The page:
July 25, 2021

The philosophical arts of Anne and Patrick Poirier in three exhibitions

Because they were boarders at the Villa Medici at the end of the 1960s, because their first works were about Greco-Roman Antiquity, its myths and its arts, Ostia Antica and the Domus Aurea of ​​Nero, Anne and Patrick Poirier were sided with classical archeology and the poetics of ruins, as if there was nothing else in their works and as if the reference to classical Antiquity was enough to locate them.

Their three current exhibitions, at the Château La Coste (in the Bouches-du-Rhône) and, in the Var, at the Thoronet abbey and the Muy estate, demonstrate how insufficient this definition is and how much they seize upon of current topics, not without violence most often. They also demonstrate the diversity of their modes of expression: in situ sculpture at La Coste, works on paper, on glass and with photography at Muy and, at Thoronet, the creation of environments and situations that engage, in addition sight, hearing, smell and walking. However different the places and their histories may be, these interventions are perfectly in place and take advantage of the peculiarities of the architectures, whether it is the Cistercian novel by Thoronet or the suave minimalism of Renzo Piano’s pavilion at La Coste.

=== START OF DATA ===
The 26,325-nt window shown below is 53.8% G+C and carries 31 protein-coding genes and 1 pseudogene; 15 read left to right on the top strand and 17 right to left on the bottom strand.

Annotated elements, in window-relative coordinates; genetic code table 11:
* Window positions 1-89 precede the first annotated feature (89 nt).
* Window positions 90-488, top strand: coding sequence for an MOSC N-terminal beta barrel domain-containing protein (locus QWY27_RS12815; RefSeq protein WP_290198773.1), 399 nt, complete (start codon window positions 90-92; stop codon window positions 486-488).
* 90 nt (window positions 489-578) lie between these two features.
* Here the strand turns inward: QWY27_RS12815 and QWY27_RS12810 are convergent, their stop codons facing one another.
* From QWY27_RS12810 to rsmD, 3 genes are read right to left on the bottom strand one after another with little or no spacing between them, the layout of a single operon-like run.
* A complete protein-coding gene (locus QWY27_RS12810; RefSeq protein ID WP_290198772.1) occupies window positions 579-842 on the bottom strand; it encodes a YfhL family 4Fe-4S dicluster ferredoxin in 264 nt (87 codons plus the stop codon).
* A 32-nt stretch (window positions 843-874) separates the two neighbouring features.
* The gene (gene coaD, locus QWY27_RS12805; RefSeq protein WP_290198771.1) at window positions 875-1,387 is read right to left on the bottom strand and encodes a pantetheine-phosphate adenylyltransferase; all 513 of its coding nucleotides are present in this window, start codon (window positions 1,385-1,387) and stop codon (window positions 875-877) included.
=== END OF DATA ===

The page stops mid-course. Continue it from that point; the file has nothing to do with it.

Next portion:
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Image of the human mind

To enter it, which is half buried, you have to follow a long straight corridor between two concrete walls. This arrangement evokes a tumulus, under which a mausoleum would be buried. The Poiriers have placed their Mnémosyne from 1990, which, at first glance, appears to be the monumental model of an oval city, with a symmetrical and geometric plan, with quarters with orthogonal planes and taller structures, conical or in rings.

This way of understanding seems all the more justified since, at the margins of this work, smaller models are placed on plinths: hexagonal tower, round tower, terraces and hypogeums. Their walls seem to crumble and split. In the basin onto which the underground room opens, three other models of Aztec degree pyramids, these gilded, bathe their bases, as if they were about to be swallowed up. Ruins, then.

But the oval of Mnémosyne just as much calls for another interpretation: this diagram is that of the human brain, symmetrically divided, and ordered by the distribution of the different sensitive and mental functions. However, Mnemosyne, which gives its title to the work, daughter of Heaven and Earth and mother of the Muses, is, according to Greek mythology, goddess of memory and inventor of language. The absolutely white city imagined by the artists is therefore the image of the human spirit and, if there is ruin, it is less the one that destroys lighthouses and palaces than the even more powerful one that destroys thought and memory.

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